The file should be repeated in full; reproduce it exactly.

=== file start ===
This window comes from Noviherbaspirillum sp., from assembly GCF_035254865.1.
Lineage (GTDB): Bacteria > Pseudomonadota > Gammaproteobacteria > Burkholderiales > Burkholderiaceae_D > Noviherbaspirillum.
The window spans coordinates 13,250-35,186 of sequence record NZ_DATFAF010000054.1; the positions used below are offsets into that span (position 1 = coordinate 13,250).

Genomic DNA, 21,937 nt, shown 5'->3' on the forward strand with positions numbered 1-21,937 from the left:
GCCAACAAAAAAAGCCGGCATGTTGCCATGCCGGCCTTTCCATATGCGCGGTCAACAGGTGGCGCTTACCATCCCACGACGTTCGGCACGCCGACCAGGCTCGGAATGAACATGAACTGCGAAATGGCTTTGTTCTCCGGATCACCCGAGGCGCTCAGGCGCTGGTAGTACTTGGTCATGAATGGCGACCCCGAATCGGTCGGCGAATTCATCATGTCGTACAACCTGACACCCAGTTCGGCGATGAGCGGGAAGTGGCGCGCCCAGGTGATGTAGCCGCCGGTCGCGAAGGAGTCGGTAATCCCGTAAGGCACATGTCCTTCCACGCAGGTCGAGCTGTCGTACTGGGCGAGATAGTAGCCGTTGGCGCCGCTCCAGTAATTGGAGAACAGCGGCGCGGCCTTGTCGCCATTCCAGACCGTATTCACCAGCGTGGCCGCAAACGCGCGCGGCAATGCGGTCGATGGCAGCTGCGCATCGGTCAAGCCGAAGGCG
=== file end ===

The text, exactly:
This window comes from Noviherbaspirillum sp., from assembly GCF_035254865.1.
Lineage (GTDB): Bacteria > Pseudomonadota > Gammaproteobacteria > Burkholderiales > Burkholderiaceae_D > Noviherbaspirillum.
The window spans coordinates 13,250-35,186 of sequence record NZ_DATFAF010000054.1; the positions used below are offsets into that span (position 1 = coordinate 13,250).

Genomic DNA, 21,937 nt, shown 5'->3' on the forward strand with positions numbered 1-21,937 from the left:
GCCAACAAAAAAAGCCGGCATGTTGCCATGCCGGCCTTTCCATATGCGCGGTCAACAGGTGGCGCTTACCATCCCACGACGTTCGGCACGCCGACCAGGCTCGGAATGAACATGAACTGCGAAATGGCTTTGTTCTCCGGATCACCCGAGGCGCTCAGGCGCTGGTAGTACTTGGTCATGAATGGCGACCCCGAATCGGTCGGCGAATTCATCATGTCGTACAACCTGACACCCAGTTCGGCGATGAGCGGGAAGTGGCGCGCCCAGGTGATGTAGCCGCCGGTCGCGAAGGAGTCGGTAATCCCGTAAGGCACATGTCCTTCCACGCAGGTCGAGCTGTCGTACTGGGCGAGATAGTAGCCGTTGGCGCCGCTCCAGTAATTGGAGAACAGCGGCGCGGCCTTGTCGCCATTCCAGACCGTATTCACCAGCGTGGCCGCAAACGCGCGCGGCAATGCGGTCGATGGCAGCTGCGCATCGGTCAAGCCGAAGGCG